Mathematics Stack Exchange is a question and answer site for people studying math at any level and professionals in related fields. It's 100% free, no registration required.

Sign up
Here's how it works:
  1. Anybody can ask a question
  2. Anybody can answer
  3. The best answers are voted up and rise to the top

It is possible to have two hermitian operators $A$ et $B$, with :

$B^2 = \mathbb{I}d$

$[A,B] = i * \mathbb{I}d$

where $i$ is the usual (complex) square root of $(-1)$, and $\mathbb{I}d$ is the identity operator ?

(I think that A is necessarily not bounded, due to the last condition)

If it is possible, may we exhibit a explicit representation of these operators $A$ and $B$ ?

share|cite|improve this question
You are correct that $A$ would have to be unbounded because $B$ is bounded (e.g., see here). But I don't know the answer. – Jonas Meyer Jan 5 '12 at 11:04
For what it's worth, replacing $B$ with $\frac{B+1}{2}$ and $A$ with $2A$, the problem is the same if we ask whether we can have $B^2=B$, i.e., $B$ is an orthogonal projection. – Jonas Meyer Jan 5 '12 at 11:24
@JonasMeyer I did not follow you, if I take $B = (B'+1)/2$, it gives $B'² = 3 \mathbb{I}d - 2 B'$ and not $B'² = B'$ ??? – Trimok Jan 5 '12 at 11:48
@Trimok: he meant the opposite way around: $[(B+1)/2]^2 = (B^2 + 1)/4 + 2B / 4 = (B+1)/2$. And $[2A,(B+1)/2] = [A,B] = i$. So you can ask the equivalent question of $C^2 = C$ and $[D,C] = i$. – Willie Wong Jan 5 '12 at 11:56
BTW, in view of that first comment by @Jonas perhaps you can drop the (linear-algebra) and (matrices) tags and replace by (functional-analysis)? – Willie Wong Jan 5 '12 at 12:01
up vote 4 down vote accepted

The commutator $[A,B]$ is proportional to $\mathbb{I}$ and therefore commutes with everything. So $$A-BAB=AB^2-BAB=[A,B]B=B[A,B]=BAB-B^2A=BAB-A$$ or $$A=BAB.$$ But then $$[A,B]=AB-BA=(BAB)B-BA=BA-BA=0.$$ Btw. from this it follows that the result generalizes to all commutators with $$[A,B]=f(B).$$

share|cite|improve this answer
OK, nice, +1 for you – Trimok Jan 5 '12 at 13:02
@Trimok: Also, I suggest that you change the name of the question to "An idempotent operator problem". There is not so much hermitian about it, except that the commutator smells like quantum mechanics. – NikolajK Jan 5 '12 at 13:20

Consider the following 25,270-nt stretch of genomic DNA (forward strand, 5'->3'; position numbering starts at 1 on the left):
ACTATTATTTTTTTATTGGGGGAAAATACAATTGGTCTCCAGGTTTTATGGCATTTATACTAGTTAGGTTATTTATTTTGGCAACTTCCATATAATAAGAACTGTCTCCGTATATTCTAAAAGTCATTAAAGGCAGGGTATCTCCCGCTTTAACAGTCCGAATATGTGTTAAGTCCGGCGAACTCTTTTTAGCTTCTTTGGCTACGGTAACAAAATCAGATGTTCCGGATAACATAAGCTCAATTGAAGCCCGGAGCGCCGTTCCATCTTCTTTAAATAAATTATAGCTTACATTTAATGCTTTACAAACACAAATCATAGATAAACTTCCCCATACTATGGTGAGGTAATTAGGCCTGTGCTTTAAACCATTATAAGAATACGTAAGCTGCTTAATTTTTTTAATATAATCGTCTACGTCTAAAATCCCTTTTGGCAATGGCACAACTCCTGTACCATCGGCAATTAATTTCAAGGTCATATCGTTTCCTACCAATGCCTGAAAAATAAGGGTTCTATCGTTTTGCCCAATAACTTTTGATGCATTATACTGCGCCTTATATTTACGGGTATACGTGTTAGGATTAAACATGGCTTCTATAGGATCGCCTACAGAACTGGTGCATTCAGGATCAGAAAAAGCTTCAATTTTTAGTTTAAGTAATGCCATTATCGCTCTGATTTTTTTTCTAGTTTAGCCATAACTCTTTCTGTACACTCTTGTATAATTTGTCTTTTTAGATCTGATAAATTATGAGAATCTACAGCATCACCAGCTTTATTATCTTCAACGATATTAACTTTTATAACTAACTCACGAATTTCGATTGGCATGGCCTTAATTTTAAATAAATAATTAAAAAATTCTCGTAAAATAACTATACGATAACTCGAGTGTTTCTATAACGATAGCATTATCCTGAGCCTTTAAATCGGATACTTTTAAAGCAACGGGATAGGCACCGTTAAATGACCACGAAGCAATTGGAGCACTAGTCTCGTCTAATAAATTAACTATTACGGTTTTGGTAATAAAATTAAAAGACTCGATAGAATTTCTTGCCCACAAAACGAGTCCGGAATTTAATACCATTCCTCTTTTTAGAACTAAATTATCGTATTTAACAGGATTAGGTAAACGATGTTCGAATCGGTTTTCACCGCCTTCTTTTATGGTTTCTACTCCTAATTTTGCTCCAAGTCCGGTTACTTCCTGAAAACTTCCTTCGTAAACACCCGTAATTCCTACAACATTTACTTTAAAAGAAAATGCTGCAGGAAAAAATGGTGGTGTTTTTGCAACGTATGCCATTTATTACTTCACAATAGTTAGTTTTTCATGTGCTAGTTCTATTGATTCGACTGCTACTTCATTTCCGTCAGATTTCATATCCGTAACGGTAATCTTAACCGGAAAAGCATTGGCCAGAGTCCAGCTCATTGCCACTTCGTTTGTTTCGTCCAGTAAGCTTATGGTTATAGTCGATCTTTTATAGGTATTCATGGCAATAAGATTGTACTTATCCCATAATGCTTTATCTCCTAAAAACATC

Sorry, but what is the procedure to accept an answer? – Trimok Jan 5 '12 at 18:05
OK, found...... – Trimok Jan 5 '12 at 18:18
Was your question motivated by a Putnam or IMO problem? – NikolajK Jan 5 '12 at 18:21

This is impossible. In fact, I will prove that if $A,B$ are operators in a real or complex algebra such that $B$ has finite multiplicative order ( that is, $B^{k} = I$ for some positive integer $k),$ then we can't have $AB -BA = cI$ for any non-zero scalar $c.$ For otherwise, an induction argument (due to Wielandt, and to be found in the link given in Jonas's comment) and which does not require any boundedness assumption, shows that we have $A(c^{-1}B)^{n} - (c^{-1}B)^{n}A = n(c^{-1}B)^{n-1}$ for every positive integer $n$. Taking $n =k$ yields a contradiction, since then the left side is $0,$ but the right side is non-zero.

An alternative approach is to note that if $AB - BA = I,$ then $B$ is not an algebraic element (when $B$ is Hermitian, this implies that the spectrum of $B$ must be infinite). By an algebraic operator, we mean an operator $T$ such that $f(T) =0$ for some monic polynomial $f(z) \in \mathbb{C}[z].$ Note that an algebraic operator has a unique minimum polyomial, that is a unique monic polynomial $p(z) \in \mathbb{C}[z]$ of least degree subject to $p(T) =0.$ For suppose that $B$ is algebraic, and let $q(z)$ be the minimum polynomial for $B,$ say of degree $r.$ Then $r >1$ since $AB \neq BA.$ Then we have $0 = Aq(B) - q(B)A = (r-1)B^{r-1} +$ (some linear combination of lower powers of $B$), so that $h(B) =0$ for some monic monic polynomial $h(z) \in \mathbb{C}[z]$ of degree $r-1,$ contrary to the fact that the minimum polynomial of $B$ has degree $r.$

share|cite|improve this answer
But A is not bounded, so the demonstration you made here does not work ??? – Trimok Jan 5 '12 at 12:51
It does work, but I have rewritten it in more generality in any case. – Geoff Robinson Jan 5 '12 at 17:02
Understood..., there is a clear contradiction for n=1 or n= 2, for instance. – Trimok Jan 5 '12 at 18:38
Sorry, but it seems impossible to put the flag "answer to the question" to several persons, which seems not very clever... – Trimok Jan 5 '12 at 18:46
Maybe it's an other question, but do you think the conclusion will be the same if B was bounded (but not a root of unity). – Trimok Jan 5 '12 at 19:07

Your Answer


By posting your answer, you agree to the privacy policy and terms of service.

Not the answer you're looking for? Browse other questions tagged or ask your own question.